Check out the CISO Series schedule at http://crowdcast.io/cisoseries, or visit cisoseries.com for more information about the CISO Series and its weekly Video Chats.
Key Criteria for Evaluating Vulnerability Management Tools
Vulnerability management tools scan your IT estate to help identify and mitigate security risks and weaknesses. These tools can facilitate the development of a more comprehensive vulnerability management program. Leveraging people, processes, and technologies, successful initiatives effectively identify, classify, prioritize, and remediate security threats.
A security vulnerability is a weakness that can compromise the confidentiality, integrity, and availability (CIA) of information. Attackers are constantly looking to exploit defects in software code or insecure configurations. Vulnerabilities can exist anywhere in the software stack, from web applications and databases to infrastructure components such as load balancers, firewalls, machine and container images, operating systems, and libraries. This includes code used in the CI/CD pipeline as well as the infrastructure-as-code (IAC) that defines the compute, network, and storage infrastructure.
Recent cybersecurity events have exposed widespread vulnerabilities involving the exploitation of zero-day malware and unknown weaknesses. Threat actors continually discover new exploitation tactics, techniques, and procedures (TTPs) to take advantage of weaknesses throughout integrated systems. Moreover, identifying breach paths is increasingly complicated due to the widespread adoption of ephemeral services.
Vulnerability management solutions should provide end-to-end visibility of the protect-surface by aggregating both platform and application risks in a single pane of glass, while leveraging prioritized remediation based on business risk and threat context for efficiency. Containerized workloads deployed via DevOps pipelines have unique security requirements that demand a fully integrated vulnerability assessment to be automated into cloud platform services running containerized workloads.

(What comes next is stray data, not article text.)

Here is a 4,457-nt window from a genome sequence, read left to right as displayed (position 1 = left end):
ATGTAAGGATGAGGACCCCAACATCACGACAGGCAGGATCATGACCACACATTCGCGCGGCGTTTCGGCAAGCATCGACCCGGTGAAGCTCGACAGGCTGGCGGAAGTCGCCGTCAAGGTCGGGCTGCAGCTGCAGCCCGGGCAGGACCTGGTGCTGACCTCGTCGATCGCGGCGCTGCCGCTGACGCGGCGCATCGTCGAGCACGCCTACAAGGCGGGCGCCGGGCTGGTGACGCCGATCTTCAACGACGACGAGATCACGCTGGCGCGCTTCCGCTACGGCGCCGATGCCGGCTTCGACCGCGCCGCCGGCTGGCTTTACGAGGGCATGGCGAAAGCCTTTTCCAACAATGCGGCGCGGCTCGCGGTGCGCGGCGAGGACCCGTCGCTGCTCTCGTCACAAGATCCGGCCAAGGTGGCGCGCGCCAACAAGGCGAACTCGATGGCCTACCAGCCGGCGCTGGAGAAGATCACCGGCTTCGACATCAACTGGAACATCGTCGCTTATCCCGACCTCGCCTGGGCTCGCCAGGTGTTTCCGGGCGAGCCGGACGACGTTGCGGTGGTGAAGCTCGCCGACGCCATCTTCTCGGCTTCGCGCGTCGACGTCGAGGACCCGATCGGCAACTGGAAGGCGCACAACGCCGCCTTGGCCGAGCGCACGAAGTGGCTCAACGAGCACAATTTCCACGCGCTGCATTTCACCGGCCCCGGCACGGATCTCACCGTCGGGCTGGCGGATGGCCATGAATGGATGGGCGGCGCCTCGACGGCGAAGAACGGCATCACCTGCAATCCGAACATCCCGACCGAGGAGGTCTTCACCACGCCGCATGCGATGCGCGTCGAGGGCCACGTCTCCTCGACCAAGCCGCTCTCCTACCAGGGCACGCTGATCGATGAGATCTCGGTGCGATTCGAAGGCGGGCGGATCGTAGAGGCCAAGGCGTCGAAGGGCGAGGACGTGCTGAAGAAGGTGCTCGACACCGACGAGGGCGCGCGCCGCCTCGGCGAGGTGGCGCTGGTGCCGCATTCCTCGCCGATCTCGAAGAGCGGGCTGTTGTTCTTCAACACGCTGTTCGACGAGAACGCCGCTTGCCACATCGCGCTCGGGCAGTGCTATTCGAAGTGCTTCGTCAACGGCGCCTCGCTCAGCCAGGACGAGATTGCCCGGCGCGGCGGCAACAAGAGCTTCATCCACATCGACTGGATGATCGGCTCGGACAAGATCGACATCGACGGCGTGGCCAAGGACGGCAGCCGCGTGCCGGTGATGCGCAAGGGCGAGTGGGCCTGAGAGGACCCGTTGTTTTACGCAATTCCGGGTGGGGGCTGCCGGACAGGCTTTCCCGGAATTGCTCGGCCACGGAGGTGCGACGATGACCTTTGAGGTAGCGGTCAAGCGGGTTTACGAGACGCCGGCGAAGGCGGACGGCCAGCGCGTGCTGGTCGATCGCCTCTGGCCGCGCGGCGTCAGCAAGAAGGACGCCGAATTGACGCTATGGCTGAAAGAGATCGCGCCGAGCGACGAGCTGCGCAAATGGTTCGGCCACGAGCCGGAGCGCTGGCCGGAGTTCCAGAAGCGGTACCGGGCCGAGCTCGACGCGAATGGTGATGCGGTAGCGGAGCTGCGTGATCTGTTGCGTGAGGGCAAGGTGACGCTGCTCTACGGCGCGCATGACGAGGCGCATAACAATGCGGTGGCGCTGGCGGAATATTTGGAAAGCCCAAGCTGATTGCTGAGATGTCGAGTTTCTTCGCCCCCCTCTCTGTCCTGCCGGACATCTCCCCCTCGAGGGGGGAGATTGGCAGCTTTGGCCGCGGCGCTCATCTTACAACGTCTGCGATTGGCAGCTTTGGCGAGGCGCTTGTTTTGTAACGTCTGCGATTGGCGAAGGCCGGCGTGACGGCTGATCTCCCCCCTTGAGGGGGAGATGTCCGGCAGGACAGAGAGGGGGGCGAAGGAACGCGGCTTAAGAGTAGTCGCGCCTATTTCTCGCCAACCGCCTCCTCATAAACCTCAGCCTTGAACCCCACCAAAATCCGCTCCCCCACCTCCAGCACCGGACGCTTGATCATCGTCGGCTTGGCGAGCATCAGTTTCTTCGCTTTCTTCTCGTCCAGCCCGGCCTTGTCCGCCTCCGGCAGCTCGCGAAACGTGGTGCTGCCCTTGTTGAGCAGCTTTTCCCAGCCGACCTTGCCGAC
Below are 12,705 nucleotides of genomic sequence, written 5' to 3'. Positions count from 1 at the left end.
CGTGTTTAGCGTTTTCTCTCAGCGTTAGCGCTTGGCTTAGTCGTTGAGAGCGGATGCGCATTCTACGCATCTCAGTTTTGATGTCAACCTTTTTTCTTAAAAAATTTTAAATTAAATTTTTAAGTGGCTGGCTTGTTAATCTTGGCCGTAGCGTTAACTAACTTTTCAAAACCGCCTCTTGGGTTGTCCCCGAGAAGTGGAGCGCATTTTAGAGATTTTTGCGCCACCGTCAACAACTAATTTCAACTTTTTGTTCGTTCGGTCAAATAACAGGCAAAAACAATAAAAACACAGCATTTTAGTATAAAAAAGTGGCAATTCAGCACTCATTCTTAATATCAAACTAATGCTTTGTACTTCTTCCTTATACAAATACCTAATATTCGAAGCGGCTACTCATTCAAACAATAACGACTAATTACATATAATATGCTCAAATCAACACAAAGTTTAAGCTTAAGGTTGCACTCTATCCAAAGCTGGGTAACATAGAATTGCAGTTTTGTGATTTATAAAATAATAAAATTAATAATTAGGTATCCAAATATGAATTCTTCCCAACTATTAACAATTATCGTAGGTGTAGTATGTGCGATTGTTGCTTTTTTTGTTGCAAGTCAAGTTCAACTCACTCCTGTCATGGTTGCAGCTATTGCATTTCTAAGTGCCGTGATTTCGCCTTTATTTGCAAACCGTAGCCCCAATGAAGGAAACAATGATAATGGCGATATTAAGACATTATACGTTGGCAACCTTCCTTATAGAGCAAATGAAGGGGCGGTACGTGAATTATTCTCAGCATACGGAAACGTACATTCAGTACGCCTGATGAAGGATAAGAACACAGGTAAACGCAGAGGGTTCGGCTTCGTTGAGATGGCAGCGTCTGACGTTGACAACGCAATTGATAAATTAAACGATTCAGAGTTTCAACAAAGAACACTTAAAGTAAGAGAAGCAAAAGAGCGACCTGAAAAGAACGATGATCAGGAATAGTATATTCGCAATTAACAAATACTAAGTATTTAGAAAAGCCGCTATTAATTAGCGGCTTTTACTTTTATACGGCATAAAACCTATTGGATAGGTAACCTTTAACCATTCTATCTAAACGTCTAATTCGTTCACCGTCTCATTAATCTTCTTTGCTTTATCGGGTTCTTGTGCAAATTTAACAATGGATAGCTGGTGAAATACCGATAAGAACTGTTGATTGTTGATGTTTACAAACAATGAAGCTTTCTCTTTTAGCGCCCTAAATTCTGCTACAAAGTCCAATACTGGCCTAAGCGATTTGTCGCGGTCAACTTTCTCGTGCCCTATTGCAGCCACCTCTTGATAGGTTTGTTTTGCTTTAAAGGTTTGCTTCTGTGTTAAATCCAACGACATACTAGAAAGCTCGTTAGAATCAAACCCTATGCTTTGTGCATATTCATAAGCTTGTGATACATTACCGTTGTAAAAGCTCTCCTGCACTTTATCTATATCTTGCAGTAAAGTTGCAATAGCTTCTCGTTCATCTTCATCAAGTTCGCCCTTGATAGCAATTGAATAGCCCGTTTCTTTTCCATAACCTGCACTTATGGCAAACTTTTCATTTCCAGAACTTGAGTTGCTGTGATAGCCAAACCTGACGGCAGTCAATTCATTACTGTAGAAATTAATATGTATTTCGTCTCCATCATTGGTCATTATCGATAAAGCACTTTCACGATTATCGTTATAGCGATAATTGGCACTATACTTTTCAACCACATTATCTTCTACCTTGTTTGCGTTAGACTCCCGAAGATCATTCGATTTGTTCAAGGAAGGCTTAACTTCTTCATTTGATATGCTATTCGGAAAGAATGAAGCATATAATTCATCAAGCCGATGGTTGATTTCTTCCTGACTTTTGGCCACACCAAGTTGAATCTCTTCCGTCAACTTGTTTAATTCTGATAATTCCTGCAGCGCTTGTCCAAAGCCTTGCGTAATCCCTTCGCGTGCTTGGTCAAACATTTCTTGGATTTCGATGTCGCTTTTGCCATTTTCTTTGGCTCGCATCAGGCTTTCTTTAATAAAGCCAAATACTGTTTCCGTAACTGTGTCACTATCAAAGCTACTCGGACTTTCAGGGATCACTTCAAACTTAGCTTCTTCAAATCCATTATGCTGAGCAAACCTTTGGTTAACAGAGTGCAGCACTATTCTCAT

The path to a mature security posture starts with the ability to identify vulnerabilities in software code, third-party libraries, and at runtime. In addition, the cloud platform used to host your applications should be scanned for misconfigurations. This requires the use of policy configuration baselines, benchmarks, and compliance standards that apply to both the infrastructure and the code used to build it. As organizations implement security guardrails early in the software development lifecycle (SDLC), they can take advantage of cloud-native culture to ensure network and security tools are used throughout all phases of the SDLC.
This GigaOm report explores the key criteria and emerging technologies that IT decision makers should evaluate when choosing a vulnerability management solution. The key criteria report, together with the GigaOm radar report that evaluates relevant products, provides a framework to help organizations assess the solutions currently available on the market and how these tools fit with their requirements.
How to Read this Report
This GigaOm report is one of a series of documents that helps IT organizations assess competing solutions in the context of well-defined features and criteria. For a fuller understanding consider reviewing the following reports:
Key Criteria report: A detailed market sector analysis that assesses the impact that key product features and criteria have on top-line solution characteristics—such as scalability, performance, and TCO—that drive purchase decisions.
GigaOm Radar report: A forward-looking analysis that plots the relative value and progression of vendor solutions along multiple axes based on strategy and execution. The Radar report includes a breakdown of each vendor’s offering in the sector.
Vendor Profile: An in-depth vendor analysis that builds on the framework developed in the Key Criteria and Radar reports to assess a company’s engagement within a technology sector. This analysis includes forward-looking guidance around both strategy and product.